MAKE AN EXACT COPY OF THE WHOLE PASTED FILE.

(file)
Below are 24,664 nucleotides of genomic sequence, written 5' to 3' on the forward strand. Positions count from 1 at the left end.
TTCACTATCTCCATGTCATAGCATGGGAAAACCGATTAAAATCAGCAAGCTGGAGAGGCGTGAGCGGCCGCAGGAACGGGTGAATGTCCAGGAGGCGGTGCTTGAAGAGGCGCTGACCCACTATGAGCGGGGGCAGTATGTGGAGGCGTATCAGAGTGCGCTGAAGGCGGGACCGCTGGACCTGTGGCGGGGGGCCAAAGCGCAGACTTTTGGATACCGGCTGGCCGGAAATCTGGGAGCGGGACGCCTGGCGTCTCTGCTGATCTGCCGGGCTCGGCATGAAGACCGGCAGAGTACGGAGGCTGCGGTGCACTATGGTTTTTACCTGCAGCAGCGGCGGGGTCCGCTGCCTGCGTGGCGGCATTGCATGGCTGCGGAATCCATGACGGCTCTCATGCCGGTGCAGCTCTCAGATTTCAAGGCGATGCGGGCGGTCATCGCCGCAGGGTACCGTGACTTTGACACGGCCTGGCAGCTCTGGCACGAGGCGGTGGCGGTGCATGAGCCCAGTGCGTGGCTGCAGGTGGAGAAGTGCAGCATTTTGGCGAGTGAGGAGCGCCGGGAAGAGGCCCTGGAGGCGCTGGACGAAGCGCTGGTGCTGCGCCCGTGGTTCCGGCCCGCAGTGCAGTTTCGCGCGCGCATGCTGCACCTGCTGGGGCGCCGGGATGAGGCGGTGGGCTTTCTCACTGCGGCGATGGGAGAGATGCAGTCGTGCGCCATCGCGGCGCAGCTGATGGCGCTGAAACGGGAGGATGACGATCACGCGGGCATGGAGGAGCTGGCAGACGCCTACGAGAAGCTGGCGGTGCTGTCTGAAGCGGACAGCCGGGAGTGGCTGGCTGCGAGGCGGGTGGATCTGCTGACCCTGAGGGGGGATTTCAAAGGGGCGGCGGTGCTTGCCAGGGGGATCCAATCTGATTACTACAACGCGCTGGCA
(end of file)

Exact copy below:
Below are 24,664 nucleotides of genomic sequence, written 5' to 3' on the forward strand. Positions count from 1 at the left end.
TTCACTATCTCCATGTCATAGCATGGGAAAACCGATTAAAATCAGCAAGCTGGAGAGGCGTGAGCGGCCGCAGGAACGGGTGAATGTCCAGGAGGCGGTGCTTGAAGAGGCGCTGACCCACTATGAGCGGGGGCAGTATGTGGAGGCGTATCAGAGTGCGCTGAAGGCGGGACCGCTGGACCTGTGGCGGGGGGCCAAAGCGCAGACTTTTGGATACCGGCTGGCCGGAAATCTGGGAGCGGGACGCCTGGCGTCTCTGCTGATCTGCCGGGCTCGGCATGAAGACCGGCAGAGTACGGAGGCTGCGGTGCACTATGGTTTTTACCTGCAGCAGCGGCGGGGTCCGCTGCCTGCGTGGCGGCATTGCATGGCTGCGGAATCCATGACGGCTCTCATGCCGGTGCAGCTCTCAGATTTCAAGGCGATGCGGGCGGTCATCGCCGCAGGGTACCGTGACTTTGACACGGCCTGGCAGCTCTGGCACGAGGCGGTGGCGGTGCATGAGCCCAGTGCGTGGCTGCAGGTGGAGAAGTGCAGCATTTTGGCGAGTGAGGAGCGCCGGGAAGAGGCCCTGGAGGCGCTGGACGAAGCGCTGGTGCTGCGCCCGTGGTTCCGGCCCGCAGTGCAGTTTCGCGCGCGCATGCTGCACCTGCTGGGGCGCCGGGATGAGGCGGTGGGCTTTCTCACTGCGGCGATGGGAGAGATGCAGTCGTGCGCCATCGCGGCGCAGCTGATGGCGCTGAAACGGGAGGATGACGATCACGCGGGCATGGAGGAGCTGGCAGACGCCTACGAGAAGCTGGCGGTGCTGTCTGAAGCGGACAGCCGGGAGTGGCTGGCTGCGAGGCGGGTGGATCTGCTGACCCTGAGGGGGGATTTCAAAGGGGCGGCGGTGCTTGCCAGGGGGATCCAATCTGATTACTACAACGCGCTGGCA